Early Thursday morning we departed Punta Mita for the 40 mile trip to the fishing village of Ipala where we are presently the only boat anchored. The anchorage is only a 1/4 mile wide with a few palapa restaurants on the small beach and neat looking little homes in the village. Sorry that we cannot send along any photos until we are able to get an internet connection which may be some time from now.
At every turn we have found the people of Mexico to be very warm and friendly. We feel honored to be guests in their country and fortunate to have the ability to explore this wonderful land.

4th and last stop. Barra de Navidad. Probably our favorite spot.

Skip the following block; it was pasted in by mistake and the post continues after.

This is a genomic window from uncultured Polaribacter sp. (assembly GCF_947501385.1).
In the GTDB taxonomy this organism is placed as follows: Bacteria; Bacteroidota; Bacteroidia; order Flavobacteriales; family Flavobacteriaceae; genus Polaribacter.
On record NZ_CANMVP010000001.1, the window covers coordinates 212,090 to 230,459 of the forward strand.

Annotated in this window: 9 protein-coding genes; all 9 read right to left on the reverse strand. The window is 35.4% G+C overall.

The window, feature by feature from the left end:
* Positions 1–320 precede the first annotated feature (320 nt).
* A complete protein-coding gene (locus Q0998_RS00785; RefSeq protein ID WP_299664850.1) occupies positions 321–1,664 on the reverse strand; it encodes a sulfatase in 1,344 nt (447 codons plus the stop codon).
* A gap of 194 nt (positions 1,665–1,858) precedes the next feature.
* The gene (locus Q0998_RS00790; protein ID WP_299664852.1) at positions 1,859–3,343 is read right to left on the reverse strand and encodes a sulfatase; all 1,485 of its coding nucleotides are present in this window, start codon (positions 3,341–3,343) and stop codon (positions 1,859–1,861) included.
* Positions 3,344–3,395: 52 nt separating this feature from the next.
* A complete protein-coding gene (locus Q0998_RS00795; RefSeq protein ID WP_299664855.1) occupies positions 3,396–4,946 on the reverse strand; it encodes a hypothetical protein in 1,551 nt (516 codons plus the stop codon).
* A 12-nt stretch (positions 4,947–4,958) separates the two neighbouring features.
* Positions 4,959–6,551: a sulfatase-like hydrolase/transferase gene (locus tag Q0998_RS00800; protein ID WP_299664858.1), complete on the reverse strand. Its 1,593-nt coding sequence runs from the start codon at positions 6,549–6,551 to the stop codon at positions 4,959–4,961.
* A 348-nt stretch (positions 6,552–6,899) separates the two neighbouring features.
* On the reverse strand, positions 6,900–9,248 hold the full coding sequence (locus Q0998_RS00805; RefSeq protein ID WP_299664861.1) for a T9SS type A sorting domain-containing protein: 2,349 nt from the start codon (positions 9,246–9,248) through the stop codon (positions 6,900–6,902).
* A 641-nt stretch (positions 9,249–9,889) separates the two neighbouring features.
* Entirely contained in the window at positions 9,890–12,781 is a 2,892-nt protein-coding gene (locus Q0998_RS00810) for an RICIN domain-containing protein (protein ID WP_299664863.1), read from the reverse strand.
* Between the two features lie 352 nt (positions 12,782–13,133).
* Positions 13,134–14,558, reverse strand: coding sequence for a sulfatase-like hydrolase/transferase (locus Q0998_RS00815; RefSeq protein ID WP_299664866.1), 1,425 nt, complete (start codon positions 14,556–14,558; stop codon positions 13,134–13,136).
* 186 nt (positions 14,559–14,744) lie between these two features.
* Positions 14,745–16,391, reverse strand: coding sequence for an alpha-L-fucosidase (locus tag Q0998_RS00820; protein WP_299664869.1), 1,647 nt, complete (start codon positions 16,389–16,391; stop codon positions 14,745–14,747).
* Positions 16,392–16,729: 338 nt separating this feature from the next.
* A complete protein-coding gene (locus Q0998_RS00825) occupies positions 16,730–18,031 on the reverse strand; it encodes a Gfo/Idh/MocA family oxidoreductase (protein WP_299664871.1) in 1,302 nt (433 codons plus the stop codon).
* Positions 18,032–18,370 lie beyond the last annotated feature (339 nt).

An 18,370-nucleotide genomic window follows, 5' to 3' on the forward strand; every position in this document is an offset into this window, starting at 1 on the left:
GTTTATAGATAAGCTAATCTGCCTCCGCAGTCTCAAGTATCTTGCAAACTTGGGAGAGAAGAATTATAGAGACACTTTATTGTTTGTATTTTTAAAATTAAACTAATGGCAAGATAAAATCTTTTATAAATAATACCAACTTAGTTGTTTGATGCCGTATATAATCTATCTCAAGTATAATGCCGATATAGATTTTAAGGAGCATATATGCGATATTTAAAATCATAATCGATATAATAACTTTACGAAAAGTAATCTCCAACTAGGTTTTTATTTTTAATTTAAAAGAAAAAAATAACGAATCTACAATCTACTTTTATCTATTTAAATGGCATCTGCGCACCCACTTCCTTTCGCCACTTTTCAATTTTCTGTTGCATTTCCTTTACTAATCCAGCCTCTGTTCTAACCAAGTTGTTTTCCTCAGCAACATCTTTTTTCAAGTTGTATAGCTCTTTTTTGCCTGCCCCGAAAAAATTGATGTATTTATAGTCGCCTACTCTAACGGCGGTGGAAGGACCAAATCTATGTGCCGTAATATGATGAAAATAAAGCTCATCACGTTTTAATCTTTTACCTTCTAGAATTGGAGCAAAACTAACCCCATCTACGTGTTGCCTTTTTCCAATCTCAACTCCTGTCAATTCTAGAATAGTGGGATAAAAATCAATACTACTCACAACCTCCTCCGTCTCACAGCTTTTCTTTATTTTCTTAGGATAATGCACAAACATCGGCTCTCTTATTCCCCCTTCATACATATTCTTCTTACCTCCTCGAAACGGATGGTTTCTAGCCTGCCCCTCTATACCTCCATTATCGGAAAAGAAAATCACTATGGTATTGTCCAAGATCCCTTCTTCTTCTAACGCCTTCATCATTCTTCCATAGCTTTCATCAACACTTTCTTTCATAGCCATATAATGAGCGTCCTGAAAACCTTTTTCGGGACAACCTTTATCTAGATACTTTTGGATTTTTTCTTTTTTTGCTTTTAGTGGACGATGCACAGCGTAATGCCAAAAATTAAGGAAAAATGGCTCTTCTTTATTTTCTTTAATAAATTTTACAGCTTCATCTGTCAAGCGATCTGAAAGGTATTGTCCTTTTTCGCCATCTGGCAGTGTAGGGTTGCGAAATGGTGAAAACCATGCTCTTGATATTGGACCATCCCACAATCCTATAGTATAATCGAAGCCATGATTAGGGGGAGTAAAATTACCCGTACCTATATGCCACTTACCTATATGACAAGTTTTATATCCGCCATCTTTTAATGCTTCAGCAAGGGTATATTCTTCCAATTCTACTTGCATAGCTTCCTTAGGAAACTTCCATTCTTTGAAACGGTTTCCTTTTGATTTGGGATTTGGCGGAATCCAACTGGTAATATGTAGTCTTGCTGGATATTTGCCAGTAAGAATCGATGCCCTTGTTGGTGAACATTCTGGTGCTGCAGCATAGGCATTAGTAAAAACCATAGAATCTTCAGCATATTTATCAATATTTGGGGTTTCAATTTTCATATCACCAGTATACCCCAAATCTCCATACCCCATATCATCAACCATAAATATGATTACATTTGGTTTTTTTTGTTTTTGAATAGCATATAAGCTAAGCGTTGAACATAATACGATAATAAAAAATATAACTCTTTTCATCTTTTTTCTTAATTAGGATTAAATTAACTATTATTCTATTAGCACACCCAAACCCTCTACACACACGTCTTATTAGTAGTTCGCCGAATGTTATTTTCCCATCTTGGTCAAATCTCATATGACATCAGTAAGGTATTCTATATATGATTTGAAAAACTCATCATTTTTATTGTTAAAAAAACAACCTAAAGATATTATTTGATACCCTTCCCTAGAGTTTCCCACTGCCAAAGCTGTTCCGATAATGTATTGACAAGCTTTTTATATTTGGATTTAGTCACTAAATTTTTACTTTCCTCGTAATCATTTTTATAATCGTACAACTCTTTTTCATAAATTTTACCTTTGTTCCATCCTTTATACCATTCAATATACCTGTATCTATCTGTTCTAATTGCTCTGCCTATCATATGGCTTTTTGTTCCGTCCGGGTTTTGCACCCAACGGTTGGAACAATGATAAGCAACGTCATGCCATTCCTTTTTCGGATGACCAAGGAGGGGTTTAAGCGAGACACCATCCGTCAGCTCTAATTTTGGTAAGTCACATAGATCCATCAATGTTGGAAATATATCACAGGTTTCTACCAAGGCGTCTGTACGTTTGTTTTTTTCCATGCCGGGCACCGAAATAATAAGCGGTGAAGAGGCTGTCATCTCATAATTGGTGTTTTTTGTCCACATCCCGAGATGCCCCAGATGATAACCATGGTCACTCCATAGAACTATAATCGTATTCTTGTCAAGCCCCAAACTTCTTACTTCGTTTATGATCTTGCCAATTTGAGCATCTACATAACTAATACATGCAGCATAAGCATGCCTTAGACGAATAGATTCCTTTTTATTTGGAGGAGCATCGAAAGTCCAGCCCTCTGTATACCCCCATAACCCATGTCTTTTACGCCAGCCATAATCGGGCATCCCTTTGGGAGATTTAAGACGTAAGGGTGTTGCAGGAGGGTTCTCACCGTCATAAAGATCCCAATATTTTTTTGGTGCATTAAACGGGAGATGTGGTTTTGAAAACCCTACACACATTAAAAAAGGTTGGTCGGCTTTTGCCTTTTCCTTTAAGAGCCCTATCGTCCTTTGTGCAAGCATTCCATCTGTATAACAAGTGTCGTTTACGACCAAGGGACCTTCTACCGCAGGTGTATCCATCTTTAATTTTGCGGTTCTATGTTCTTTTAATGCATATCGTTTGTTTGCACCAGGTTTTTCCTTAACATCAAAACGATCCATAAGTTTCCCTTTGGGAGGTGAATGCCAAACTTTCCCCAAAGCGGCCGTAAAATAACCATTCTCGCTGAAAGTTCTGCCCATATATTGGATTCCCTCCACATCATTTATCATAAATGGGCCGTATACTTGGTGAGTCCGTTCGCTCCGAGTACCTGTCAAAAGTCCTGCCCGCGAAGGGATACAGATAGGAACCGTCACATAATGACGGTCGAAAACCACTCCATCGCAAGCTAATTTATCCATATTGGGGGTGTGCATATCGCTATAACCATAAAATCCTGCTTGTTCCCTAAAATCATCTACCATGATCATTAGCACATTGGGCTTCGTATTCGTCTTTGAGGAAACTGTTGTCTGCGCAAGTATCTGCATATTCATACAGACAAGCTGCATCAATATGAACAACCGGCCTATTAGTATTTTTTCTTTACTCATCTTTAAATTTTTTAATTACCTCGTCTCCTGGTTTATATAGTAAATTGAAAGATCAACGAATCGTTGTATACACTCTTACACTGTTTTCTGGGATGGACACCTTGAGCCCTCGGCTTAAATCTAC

La Manzanilla - a wonderful little town on the other side of Tenacatita Bay.

We, with two other couples, dinghy'd the four miles across the bay to visit this little town. We were stuck there for 9 hours as the wind piped up to 25+ knots. This was where our friend, Dave from Jammin, was stung by a stingray.

3rd stop - Tenacatita and the jungle cruise

Our great sail from Chemala to Tenacatita - some super wild life shots compliments of our friend Susea McGearhart....

2nd stop - Chemala - we really enjoyed this anchorage

January 22, 08 - heading south: First stop, Ipala...

December '07/January '08 in Mexico

Early December - Banderas Bay Blast